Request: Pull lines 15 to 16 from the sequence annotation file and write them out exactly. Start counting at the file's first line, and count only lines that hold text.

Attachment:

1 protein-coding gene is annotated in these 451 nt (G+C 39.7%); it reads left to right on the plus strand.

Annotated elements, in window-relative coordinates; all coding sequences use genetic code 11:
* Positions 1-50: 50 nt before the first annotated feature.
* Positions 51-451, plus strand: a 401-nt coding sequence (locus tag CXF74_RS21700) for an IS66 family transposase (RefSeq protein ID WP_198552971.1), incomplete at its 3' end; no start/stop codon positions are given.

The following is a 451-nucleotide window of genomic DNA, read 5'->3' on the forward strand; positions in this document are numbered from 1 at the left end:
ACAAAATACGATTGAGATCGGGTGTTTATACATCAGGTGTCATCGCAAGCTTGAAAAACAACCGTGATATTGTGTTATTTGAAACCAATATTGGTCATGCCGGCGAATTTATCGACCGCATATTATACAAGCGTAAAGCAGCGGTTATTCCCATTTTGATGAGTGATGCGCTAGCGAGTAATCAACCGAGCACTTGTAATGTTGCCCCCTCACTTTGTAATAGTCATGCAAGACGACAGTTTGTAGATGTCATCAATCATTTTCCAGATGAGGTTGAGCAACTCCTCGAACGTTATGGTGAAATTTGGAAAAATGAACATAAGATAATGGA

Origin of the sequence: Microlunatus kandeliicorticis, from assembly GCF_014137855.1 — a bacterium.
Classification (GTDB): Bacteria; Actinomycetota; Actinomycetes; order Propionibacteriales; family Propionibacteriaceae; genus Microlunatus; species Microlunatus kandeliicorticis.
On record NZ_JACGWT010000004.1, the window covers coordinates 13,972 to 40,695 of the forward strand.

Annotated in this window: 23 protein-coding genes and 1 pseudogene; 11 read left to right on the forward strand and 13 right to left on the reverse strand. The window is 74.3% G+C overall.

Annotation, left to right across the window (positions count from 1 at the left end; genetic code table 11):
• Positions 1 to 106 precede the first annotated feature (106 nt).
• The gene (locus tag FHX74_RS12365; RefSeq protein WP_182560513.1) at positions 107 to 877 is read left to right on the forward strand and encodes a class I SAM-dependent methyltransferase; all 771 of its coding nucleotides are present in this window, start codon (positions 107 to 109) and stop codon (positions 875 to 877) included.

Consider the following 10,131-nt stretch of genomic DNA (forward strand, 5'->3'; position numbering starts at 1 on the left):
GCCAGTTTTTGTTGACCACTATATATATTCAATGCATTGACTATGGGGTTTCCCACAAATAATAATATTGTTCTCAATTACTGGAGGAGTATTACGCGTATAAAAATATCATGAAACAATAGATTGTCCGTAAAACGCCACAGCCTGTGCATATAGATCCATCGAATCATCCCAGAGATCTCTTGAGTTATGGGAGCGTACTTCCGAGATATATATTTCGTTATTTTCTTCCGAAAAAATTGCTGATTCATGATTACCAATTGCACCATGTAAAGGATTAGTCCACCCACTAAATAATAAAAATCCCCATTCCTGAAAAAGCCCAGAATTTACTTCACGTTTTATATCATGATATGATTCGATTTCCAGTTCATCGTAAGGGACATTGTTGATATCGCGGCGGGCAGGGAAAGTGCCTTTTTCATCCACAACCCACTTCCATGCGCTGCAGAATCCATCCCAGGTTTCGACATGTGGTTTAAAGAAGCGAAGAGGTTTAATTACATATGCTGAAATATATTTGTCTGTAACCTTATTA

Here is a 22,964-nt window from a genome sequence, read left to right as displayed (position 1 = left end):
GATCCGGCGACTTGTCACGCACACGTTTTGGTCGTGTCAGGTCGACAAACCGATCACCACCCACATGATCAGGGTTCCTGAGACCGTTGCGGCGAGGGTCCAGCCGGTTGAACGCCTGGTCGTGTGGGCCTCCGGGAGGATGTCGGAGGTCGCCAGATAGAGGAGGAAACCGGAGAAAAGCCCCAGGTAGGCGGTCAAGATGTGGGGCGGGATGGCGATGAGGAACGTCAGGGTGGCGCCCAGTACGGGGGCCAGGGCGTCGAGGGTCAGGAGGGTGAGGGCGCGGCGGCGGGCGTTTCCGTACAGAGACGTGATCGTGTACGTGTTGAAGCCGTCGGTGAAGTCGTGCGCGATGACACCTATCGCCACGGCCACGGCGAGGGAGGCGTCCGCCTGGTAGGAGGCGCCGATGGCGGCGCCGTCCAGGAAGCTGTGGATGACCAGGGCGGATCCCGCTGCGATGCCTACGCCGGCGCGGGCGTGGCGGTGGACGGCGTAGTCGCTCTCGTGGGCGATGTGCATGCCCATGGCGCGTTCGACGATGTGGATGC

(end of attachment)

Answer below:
GCCAGTTTTTGTTGACCACTATATATATTCAATGCATTGACTATGGGGTTTCCCACAAATAATAATATTGTTCTCAATTACTGGAGGAGTATTACGCGTATAAAAATATCATGAAACAATAGATTGTCCGTAAAACGCCACAGCCTGTGCATATAGATCCATCGAATCATCCCAGAGATCTCTTGAGTTATGGGAGCGTACTTCCGAGATATATATTTCGTTATTTTCTTCCGAAAAAATTGCTGATTCATGATTACCAATTGCACCATGTAAAGGATTAGTCCACCCACTAAATAATAAAAATCCCCATTCCTGAAAAAGCCCAGAATTTACTTCACGTTTTATATCATGATATGATTCGATTTCCAGTTCATCGTAAGGGACATTGTTGATATCGCGGCGGGCAGGGAAAGTGCCTTTTTCATCCACAACCCACTTCCATGCGCTGCAGAATCCATCCCAGGTTTCGACATGTGGTTTAAAGAAGCGAAGAGGTTTAATTACATATGCTGAAATATATTTGTCTGTAACCTTATTA

Here is a 22,964-nt window from a genome sequence, read left to right as displayed (position 1 = left end):